10. Thanks everyone - I guessed my issues were mostly due to poorly formed pellicle.  Good to hear chips are OK as I have a large assortment of them.  I think I might transistion to some chunks to see if they preform more uniformly in my smoker in the future.

    By the way AKhap I think on Saturday here we had about 30-40% humidity - it was a dry hot day, no marine influence at all.  Now it is raining and looks like Seattle or Portland outside (liquid sunshine!).  It is the start of the June Gloom around these parts (our cold foggy summers start just as soon as school ends).

    With a change to a 3:1 ratio on the brine should it still be done for 90 minutes?

    How long can the salmon sit out to form a pellicle if it is 70° in the house?

    Preheat the smoker - or start cold?  Or say start at 125° for the first half hour to prevent a heat spike and too much smoke at the beginning...?

    Final question for now - can I freeze my brine to use the next time?  Seems a waste to throw it out...
  11. cmayna

    cmayna Master of the Pit OTBS Member SMF Premier Member

    AKhap might be able to answer this better since it is his recipe, but I'd keep the brining time to 90 minutes.

    How long did you allow the pellicle to form this last time?   I'd say 2+ hours but with a fan on it.

    I normally preheat just for a few minutes and then toss the fish in.

    As far as freezing the brine, I'd start making notes of how much brine you are using vs how much fish so when you need to make another batch you can modify the amount of water/sugar/salt ending up with not too much extra.
  12. akhap

    akhap Smoke Blower

    cmayna got everything about right above...

    The brewery in Kodiak does a Liquid Sunshine I rather like! A suggestion I have likely made her before that I have used a number of times is to put your racks on a bed of ice-filled Zip-Lock bags. It will keep the bottom side of the fish very cold while the top dries. At 40% R.H. you will get a pellicle in two hours under a fan.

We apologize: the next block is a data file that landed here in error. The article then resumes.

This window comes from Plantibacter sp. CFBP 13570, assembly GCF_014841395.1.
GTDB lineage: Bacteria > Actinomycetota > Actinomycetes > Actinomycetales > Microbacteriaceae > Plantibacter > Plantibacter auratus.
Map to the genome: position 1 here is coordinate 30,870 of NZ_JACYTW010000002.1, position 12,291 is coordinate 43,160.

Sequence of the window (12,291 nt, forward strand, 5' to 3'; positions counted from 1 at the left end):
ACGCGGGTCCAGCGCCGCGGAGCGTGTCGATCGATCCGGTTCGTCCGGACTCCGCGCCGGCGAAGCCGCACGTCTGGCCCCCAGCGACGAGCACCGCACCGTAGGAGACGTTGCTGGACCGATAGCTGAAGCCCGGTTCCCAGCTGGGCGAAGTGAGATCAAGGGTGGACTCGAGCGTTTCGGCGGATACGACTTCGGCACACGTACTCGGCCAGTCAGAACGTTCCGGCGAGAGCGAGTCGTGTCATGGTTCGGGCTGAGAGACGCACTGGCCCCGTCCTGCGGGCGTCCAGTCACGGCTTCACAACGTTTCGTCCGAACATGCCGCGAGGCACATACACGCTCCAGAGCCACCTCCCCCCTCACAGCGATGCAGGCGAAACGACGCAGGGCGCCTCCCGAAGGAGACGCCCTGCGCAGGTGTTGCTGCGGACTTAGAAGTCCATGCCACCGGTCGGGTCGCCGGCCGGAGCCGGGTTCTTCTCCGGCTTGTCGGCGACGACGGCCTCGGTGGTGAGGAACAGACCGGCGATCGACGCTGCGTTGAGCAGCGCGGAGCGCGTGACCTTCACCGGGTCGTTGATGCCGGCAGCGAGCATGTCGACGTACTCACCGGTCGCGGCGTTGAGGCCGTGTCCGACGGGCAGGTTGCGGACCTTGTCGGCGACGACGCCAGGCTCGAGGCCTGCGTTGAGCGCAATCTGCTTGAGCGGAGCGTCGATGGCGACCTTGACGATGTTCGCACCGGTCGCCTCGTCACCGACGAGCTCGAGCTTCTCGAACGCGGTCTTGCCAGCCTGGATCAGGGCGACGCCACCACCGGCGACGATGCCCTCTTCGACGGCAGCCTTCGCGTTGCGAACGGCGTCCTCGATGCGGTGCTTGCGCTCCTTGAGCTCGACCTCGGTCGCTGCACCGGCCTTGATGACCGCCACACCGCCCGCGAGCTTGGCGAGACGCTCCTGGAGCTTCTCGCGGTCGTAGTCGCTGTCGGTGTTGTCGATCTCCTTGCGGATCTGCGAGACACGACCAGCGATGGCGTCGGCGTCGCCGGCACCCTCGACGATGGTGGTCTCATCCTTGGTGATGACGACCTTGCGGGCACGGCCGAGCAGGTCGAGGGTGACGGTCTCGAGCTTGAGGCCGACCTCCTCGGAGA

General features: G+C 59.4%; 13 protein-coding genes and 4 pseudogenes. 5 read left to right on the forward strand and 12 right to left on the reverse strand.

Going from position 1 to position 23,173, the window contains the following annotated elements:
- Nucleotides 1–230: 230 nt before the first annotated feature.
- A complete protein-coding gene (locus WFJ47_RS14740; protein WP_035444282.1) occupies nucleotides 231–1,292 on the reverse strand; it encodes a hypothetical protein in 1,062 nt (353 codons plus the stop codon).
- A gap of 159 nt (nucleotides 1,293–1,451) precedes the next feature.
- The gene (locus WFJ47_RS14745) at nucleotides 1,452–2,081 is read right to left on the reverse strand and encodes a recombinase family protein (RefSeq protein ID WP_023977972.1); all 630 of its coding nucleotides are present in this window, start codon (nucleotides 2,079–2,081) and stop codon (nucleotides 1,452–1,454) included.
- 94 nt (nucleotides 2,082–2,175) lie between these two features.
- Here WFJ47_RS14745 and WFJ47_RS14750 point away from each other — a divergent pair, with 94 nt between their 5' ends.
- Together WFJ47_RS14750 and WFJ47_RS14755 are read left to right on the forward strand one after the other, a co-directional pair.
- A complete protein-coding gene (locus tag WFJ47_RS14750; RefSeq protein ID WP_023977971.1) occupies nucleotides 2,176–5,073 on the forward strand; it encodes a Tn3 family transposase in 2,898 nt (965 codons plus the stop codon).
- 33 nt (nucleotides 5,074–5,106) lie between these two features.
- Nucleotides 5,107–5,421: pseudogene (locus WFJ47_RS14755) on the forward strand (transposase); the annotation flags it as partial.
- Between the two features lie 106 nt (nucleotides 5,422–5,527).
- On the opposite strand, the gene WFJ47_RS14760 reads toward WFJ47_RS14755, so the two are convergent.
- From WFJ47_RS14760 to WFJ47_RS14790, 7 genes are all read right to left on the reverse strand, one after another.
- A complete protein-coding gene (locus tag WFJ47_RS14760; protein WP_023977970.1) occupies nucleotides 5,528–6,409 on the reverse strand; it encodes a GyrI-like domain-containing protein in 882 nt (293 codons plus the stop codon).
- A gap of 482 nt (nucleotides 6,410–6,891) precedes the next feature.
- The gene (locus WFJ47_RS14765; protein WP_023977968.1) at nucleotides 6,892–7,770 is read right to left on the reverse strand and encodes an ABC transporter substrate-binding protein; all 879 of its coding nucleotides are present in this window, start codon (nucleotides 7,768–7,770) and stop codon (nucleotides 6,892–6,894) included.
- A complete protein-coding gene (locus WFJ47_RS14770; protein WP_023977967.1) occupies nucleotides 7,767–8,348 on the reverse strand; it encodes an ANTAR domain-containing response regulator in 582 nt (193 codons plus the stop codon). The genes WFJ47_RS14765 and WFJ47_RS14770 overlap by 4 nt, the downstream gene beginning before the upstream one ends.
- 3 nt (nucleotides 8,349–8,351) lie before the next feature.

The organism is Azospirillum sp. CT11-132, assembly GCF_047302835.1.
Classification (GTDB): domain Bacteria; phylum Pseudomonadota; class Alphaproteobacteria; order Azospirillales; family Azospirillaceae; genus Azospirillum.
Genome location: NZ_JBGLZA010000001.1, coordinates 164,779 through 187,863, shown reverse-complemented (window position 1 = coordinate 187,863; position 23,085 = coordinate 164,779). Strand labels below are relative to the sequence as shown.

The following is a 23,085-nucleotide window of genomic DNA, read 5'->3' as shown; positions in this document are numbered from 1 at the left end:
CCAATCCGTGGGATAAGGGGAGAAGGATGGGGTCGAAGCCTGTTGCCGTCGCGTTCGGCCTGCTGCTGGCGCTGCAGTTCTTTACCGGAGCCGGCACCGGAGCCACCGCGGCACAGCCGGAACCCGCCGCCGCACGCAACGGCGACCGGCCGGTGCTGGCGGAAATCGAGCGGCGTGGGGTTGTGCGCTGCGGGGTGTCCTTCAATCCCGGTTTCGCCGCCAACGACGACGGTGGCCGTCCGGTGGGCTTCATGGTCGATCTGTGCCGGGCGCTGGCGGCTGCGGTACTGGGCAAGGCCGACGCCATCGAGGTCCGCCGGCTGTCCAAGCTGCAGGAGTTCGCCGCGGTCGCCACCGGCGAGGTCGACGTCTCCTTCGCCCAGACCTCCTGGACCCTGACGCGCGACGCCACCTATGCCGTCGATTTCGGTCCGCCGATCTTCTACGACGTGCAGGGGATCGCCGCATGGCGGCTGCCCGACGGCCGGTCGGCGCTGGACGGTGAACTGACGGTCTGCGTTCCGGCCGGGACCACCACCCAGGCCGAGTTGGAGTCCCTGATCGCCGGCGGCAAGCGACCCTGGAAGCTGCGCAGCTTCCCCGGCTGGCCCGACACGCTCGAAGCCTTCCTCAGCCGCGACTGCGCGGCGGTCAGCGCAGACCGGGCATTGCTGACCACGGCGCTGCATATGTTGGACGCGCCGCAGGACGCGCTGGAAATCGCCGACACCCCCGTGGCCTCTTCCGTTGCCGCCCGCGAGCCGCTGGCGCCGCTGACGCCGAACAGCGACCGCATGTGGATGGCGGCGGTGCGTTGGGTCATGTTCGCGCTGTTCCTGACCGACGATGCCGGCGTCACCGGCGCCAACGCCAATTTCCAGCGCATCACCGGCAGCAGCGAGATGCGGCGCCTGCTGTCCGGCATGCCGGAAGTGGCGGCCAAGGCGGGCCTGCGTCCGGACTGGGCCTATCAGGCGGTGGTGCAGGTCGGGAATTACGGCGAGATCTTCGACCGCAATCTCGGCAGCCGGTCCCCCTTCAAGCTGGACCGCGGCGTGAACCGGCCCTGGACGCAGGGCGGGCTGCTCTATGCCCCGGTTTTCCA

Heat works for and against you during the pellicle formation... Warm fish and the water in it is more active, bad thing. Warm air and the water will evaporate faster, good thing. The ice gives you a little more comfort in leaving fish out...

    I have messed with reusing the brine and think it is not worth the effort. You should be fine with brining 3 pounds in a gallon Zip-Lock and using a half-gallon of brine. 1/2:1 1/2 cups salt and brown sugar in a half-gallon of water. Keeping it frozen will be tough as it does not want to freeze which could lead to spills and messes. And then you need to test it to ensure there is still an appropriate amount of salt and sugar...
  13. akhap

    akhap Smoke Blower

    Oh, and I brine in multiple food grade 5-gallon buckets, so your brine use is as nothing! :biggrin:
  14. Thanks again so much for the help.

    I think I have a better handle on things - I will attempt to do it a little different next time.  Putting ice under the fish is a great idea (will also keep my wife from wondering if I am trying to poison her).

    Fingers crossed it works a little better! 

    I will probably be doing another round in a few weeks.  I have some extra filets in the freezer so I will try out the better methods once the family is ready for more...
  15. Oh and I brined in big tupperware container, but put the brine in a gallon bag that held the previously frozen fish, thinking I might as well toss it int he freezer for the next brine. You know that 1/2 cup of salt and 1 cup of sugar is pretty expensive :)
  16. akhap

    akhap Smoke Blower

    Yeah, buy a couple hydrometers and test cylinders for a hundred bucks to save a couple bucks.

    I sure wish I did not know EXACTLY what that feels like! :icon_rolleyes:
  17. akhap

    akhap Smoke Blower

    sent you a PM
  18. Hey, just wanted to follow up with a winter reply.  Thanks to the amazing advice here we have been able to enjoy our summer smoked salmon thru the holidays.  We just finished up one of the last salmon filets I had help smoking over 6 months ago.

    In hindsight I think it is better now after being frozen and in the grips of our terrible winter (read historic drought) - beach weather really!

    I am still working with my smoker - and while learning how to do better pork, chicken, and duck  - among other things  - I am really looking forward to fresh salmon this spring and summer to hopefully improve my smoking techniques.

    Thanks to everyone (AKhap especially)